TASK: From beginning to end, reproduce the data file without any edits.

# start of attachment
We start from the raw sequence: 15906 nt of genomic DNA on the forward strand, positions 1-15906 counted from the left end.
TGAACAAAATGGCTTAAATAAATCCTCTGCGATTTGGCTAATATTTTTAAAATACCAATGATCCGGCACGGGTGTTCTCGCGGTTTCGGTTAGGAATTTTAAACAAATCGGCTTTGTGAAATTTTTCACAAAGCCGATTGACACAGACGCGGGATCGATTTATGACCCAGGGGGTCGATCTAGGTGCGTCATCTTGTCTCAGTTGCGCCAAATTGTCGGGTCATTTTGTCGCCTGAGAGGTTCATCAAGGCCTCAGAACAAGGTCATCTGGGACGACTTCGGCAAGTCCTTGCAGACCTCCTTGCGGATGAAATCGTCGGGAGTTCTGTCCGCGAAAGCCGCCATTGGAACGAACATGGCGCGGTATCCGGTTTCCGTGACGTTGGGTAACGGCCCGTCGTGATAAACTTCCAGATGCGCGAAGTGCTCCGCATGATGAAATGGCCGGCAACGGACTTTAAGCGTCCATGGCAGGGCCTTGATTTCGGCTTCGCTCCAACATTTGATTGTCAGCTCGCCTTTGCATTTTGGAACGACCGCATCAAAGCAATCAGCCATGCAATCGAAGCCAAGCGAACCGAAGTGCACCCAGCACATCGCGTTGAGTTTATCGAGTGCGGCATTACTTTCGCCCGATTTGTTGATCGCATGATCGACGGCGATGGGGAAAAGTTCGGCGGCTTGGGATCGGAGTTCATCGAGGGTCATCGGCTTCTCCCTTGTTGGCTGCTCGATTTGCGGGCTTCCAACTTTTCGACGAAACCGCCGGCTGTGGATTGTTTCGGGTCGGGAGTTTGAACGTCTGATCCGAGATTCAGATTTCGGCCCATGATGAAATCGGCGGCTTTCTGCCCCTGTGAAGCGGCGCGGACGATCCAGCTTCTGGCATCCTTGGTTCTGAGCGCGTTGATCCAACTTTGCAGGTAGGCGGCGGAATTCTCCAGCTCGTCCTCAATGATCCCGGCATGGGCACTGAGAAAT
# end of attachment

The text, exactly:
We start from the raw sequence: 15906 nt of genomic DNA on the forward strand, positions 1-15906 counted from the left end.
TGAACAAAATGGCTTAAATAAATCCTCTGCGATTTGGCTAATATTTTTAAAATACCAATGATCCGGCACGGGTGTTCTCGCGGTTTCGGTTAGGAATTTTAAACAAATCGGCTTTGTGAAATTTTTCACAAAGCCGATTGACACAGACGCGGGATCGATTTATGACCCAGGGGGTCGATCTAGGTGCGTCATCTTGTCTCAGTTGCGCCAAATTGTCGGGTCATTTTGTCGCCTGAGAGGTTCATCAAGGCCTCAGAACAAGGTCATCTGGGACGACTTCGGCAAGTCCTTGCAGACCTCCTTGCGGATGAAATCGTCGGGAGTTCTGTCCGCGAAAGCCGCCATTGGAACGAACATGGCGCGGTATCCGGTTTCCGTGACGTTGGGTAACGGCCCGTCGTGATAAACTTCCAGATGCGCGAAGTGCTCCGCATGATGAAATGGCCGGCAACGGACTTTAAGCGTCCATGGCAGGGCCTTGATTTCGGCTTCGCTCCAACATTTGATTGTCAGCTCGCCTTTGCATTTTGGAACGACCGCATCAAAGCAATCAGCCATGCAATCGAAGCCAAGCGAACCGAAGTGCACCCAGCACATCGCGTTGAGTTTATCGAGTGCGGCATTACTTTCGCCCGATTTGTTGATCGCATGATCGACGGCGATGGGGAAAAGTTCGGCGGCTTGGGATCGGAGTTCATCGAGGGTCATCGGCTTCTCCCTTGTTGGCTGCTCGATTTGCGGGCTTCCAACTTTTCGACGAAACCGCCGGCTGTGGATTGTTTCGGGTCGGGAGTTTGAACGTCTGATCCGAGATTCAGATTTCGGCCCATGATGAAATCGGCGGCTTTCTGCCCCTGTGAAGCGGCGCGGACGATCCAGCTTCTGGCATCCTTGGTTCTGAGCGCGTTGATCCAACTTTGCAGGTAGGCGGCGGAATTCTCCAGCTCGTCCTCAATGATCCCGGCATGGGCACTGAGAAAT